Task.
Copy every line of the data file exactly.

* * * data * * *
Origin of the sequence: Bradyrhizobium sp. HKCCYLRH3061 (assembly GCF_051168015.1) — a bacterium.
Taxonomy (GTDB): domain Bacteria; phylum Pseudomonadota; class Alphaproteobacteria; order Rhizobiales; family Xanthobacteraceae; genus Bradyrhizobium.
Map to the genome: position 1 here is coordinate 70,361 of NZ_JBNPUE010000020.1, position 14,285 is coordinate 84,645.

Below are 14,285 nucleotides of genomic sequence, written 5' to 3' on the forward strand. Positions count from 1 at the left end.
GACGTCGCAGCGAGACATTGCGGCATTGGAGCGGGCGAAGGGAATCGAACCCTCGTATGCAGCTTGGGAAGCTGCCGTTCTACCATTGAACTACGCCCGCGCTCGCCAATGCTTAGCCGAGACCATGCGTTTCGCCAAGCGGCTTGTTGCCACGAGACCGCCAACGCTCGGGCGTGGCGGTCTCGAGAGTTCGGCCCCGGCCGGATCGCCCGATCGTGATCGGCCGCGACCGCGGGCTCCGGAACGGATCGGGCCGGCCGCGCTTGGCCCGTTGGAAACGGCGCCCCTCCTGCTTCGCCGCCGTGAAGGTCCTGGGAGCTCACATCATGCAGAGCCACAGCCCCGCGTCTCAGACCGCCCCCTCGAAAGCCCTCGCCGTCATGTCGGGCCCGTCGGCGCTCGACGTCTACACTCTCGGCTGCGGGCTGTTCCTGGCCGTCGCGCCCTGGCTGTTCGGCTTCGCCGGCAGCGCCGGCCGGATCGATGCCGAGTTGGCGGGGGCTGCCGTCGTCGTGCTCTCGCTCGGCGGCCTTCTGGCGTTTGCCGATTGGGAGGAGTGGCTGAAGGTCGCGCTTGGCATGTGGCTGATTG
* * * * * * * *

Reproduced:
Origin of the sequence: Bradyrhizobium sp. HKCCYLRH3061 (assembly GCF_051168015.1) — a bacterium.
Taxonomy (GTDB): domain Bacteria; phylum Pseudomonadota; class Alphaproteobacteria; order Rhizobiales; family Xanthobacteraceae; genus Bradyrhizobium.
Map to the genome: position 1 here is coordinate 70,361 of NZ_JBNPUE010000020.1, position 14,285 is coordinate 84,645.

Below are 14,285 nucleotides of genomic sequence, written 5' to 3' on the forward strand. Positions count from 1 at the left end.
GACGTCGCAGCGAGACATTGCGGCATTGGAGCGGGCGAAGGGAATCGAACCCTCGTATGCAGCTTGGGAAGCTGCCGTTCTACCATTGAACTACGCCCGCGCTCGCCAATGCTTAGCCGAGACCATGCGTTTCGCCAAGCGGCTTGTTGCCACGAGACCGCCAACGCTCGGGCGTGGCGGTCTCGAGAGTTCGGCCCCGGCCGGATCGCCCGATCGTGATCGGCCGCGACCGCGGGCTCCGGAACGGATCGGGCCGGCCGCGCTTGGCCCGTTGGAAACGGCGCCCCTCCTGCTTCGCCGCCGTGAAGGTCCTGGGAGCTCACATCATGCAGAGCCACAGCCCCGCGTCTCAGACCGCCCCCTCGAAAGCCCTCGCCGTCATGTCGGGCCCGTCGGCGCTCGACGTCTACACTCTCGGCTGCGGGCTGTTCCTGGCCGTCGCGCCCTGGCTGTTCGGCTTCGCCGGCAGCGCCGGCCGGATCGATGCCGAGTTGGCGGGGGCTGCCGTCGTCGTGCTCTCGCTCGGCGGCCTTCTGGCGTTTGCCGATTGGGAGGAGTGGCTGAAGGTCGCGCTTGGCATGTGGCTGATTG